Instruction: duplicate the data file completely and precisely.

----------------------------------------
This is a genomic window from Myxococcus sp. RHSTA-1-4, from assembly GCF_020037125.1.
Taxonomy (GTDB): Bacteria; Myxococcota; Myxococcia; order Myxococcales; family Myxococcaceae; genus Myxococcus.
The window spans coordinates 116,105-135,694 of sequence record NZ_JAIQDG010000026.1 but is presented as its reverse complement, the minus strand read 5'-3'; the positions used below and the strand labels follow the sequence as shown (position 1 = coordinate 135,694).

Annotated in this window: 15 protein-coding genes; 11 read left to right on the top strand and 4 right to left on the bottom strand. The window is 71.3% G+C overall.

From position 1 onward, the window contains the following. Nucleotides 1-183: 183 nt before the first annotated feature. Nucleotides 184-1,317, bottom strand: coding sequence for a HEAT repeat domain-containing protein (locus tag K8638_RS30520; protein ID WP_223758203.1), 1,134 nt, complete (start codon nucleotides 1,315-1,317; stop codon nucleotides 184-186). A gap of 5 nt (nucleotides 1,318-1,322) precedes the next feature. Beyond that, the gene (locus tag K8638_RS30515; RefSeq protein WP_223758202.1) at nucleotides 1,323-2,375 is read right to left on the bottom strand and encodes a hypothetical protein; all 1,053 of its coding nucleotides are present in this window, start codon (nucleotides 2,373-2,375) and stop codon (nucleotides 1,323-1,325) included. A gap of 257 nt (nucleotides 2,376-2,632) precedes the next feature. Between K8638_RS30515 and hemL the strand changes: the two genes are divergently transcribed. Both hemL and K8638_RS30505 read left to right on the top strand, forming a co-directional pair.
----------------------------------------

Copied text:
This is a genomic window from Myxococcus sp. RHSTA-1-4, from assembly GCF_020037125.1.
Taxonomy (GTDB): Bacteria; Myxococcota; Myxococcia; order Myxococcales; family Myxococcaceae; genus Myxococcus.
The window spans coordinates 116,105-135,694 of sequence record NZ_JAIQDG010000026.1 but is presented as its reverse complement, the minus strand read 5'-3'; the positions used below and the strand labels follow the sequence as shown (position 1 = coordinate 135,694).

Annotated in this window: 15 protein-coding genes; 11 read left to right on the top strand and 4 right to left on the bottom strand. The window is 71.3% G+C overall.

From position 1 onward, the window contains the following. Nucleotides 1-183: 183 nt before the first annotated feature. Nucleotides 184-1,317, bottom strand: coding sequence for a HEAT repeat domain-containing protein (locus tag K8638_RS30520; protein ID WP_223758203.1), 1,134 nt, complete (start codon nucleotides 1,315-1,317; stop codon nucleotides 184-186). A gap of 5 nt (nucleotides 1,318-1,322) precedes the next feature. Beyond that, the gene (locus tag K8638_RS30515; RefSeq protein WP_223758202.1) at nucleotides 1,323-2,375 is read right to left on the bottom strand and encodes a hypothetical protein; all 1,053 of its coding nucleotides are present in this window, start codon (nucleotides 2,373-2,375) and stop codon (nucleotides 1,323-1,325) included. A gap of 257 nt (nucleotides 2,376-2,632) precedes the next feature. Between K8638_RS30515 and hemL the strand changes: the two genes are divergently transcribed. Both hemL and K8638_RS30505 read left to right on the top strand, forming a co-directional pair.